“Göthes Märchen ist eine erzählte Oper.” — Novalis, Logologische Fragmente
The picture above is by William Blake. Contemplate it for a moment. (Blake and Novalis have a lot in common — they were contemporaries.) Contemplate this picture and imagine that you are carrying on your shoulders a child such as this. Is the child happy? Sad? Frightened? Worried? Angry? Sick? Is the child having a fit, or maybe is it afraid of the world?
“There is a great difference in whether or not one has as a child grown up with fairy tales. The soul-stirring nature of fairy-tale pictures becomes evident only later on. If fairy tales have not been given, this shows itself in later years in weariness of life, in boredom. Indeed, it even comes to expression physically: fairy tales can help counter illnesses. What is absorbed little by little by means of fairy tales emerges subsequently as joy in life, in the meaning of life – it comes to light in the ability to cope with life, even into old age. Children must experience the power inherent in fairy tales while young, when they can still do so. Whoever is not capable of living with ideas that have no reality for the physical plane, “dies” for the spiritual world.” — Rudolf Steiner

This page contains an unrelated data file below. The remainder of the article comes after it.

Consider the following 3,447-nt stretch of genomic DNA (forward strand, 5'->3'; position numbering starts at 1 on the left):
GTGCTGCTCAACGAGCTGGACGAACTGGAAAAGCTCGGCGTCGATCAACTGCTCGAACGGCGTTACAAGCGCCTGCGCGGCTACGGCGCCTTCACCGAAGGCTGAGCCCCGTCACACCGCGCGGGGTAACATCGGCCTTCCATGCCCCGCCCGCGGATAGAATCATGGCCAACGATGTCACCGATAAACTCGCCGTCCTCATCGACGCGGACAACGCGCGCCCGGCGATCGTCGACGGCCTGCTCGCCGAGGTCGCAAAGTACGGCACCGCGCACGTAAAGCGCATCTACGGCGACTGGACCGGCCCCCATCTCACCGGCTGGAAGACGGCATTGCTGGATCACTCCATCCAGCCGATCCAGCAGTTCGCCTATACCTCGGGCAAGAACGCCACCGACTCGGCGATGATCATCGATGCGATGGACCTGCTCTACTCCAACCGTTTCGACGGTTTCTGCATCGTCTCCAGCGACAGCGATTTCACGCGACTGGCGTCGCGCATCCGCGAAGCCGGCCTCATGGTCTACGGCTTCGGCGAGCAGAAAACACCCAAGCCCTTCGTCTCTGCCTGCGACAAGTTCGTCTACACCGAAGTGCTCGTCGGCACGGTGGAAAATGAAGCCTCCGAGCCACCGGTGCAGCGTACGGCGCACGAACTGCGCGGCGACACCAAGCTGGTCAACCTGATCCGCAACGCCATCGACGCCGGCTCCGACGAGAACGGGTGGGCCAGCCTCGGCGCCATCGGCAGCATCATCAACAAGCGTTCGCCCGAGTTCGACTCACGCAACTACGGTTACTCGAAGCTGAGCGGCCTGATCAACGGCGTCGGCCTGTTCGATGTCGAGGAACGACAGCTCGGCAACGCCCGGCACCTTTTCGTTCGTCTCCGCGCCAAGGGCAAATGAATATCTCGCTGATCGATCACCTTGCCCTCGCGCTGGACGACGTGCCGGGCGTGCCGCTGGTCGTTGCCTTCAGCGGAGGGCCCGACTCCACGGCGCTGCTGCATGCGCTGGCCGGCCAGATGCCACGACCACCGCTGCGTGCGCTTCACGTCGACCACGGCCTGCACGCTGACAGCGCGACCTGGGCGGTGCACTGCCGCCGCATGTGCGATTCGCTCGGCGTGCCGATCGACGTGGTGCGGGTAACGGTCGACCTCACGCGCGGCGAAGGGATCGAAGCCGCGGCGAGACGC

“Fairy tales and sagas are comparable to a good angel, granted human beings as a companion from birth on their life’s wanderings, to be a trustworthy comrade throughout — offering comradeship, and making life inwardly into a truly ensouled fairy tale!” — Rudolf Steiner (after Wilhelm Grimm)
After you have quieted yourself a bit and settled into the sort of soul mood that Rudolf Steiner seeks to evoke with these words – and after you have allowed William Blake’s picture to come alive inside you imaginatively – then watch and listen to the tiny “narrated opera” fairy tale “Hyacinth and Rosebud” by Novalis. I included first the English production and then the German.
“In a genuine fairy tale, everything must be miraculous, mysterious, and interrelated; everything must be alive, each in its own way. The whole of Nature must be wondrously blended with the whole world of the Spirit. In fairy tale, the bonds between anarchy, lawlessness, freedom, the natural state of Nature make themselves felt in the world . . . The world of the fairy tale is a world which is opposed throughout to a world of rational truth, and precisely for that reason is it so thoroughly an analogue to a world of rational truth, as Chaos is an analogue to finished Creation.” — Novalis
“Where children are, there is the Golden Age.” — Novalis
“Am I in earth, in heaven, or in hell?
Sleeping or waking, mad or well-advised?
Known unto these and to myself disguised?
I’ll say as they say, and persevere so,
And in this mist at all adventures go.”
— Wm. Shakespeare, The Comedy of Errors
“Let the poet’s realm be the world, pressed into the focus of his time. Let his plan and execution be poetic—i.e. poetic nature. He can make use of anything—but he must amalgamate it with spirit—he must make of it a whole . . .”
— Novalis, from The Poet’s Realm, 1796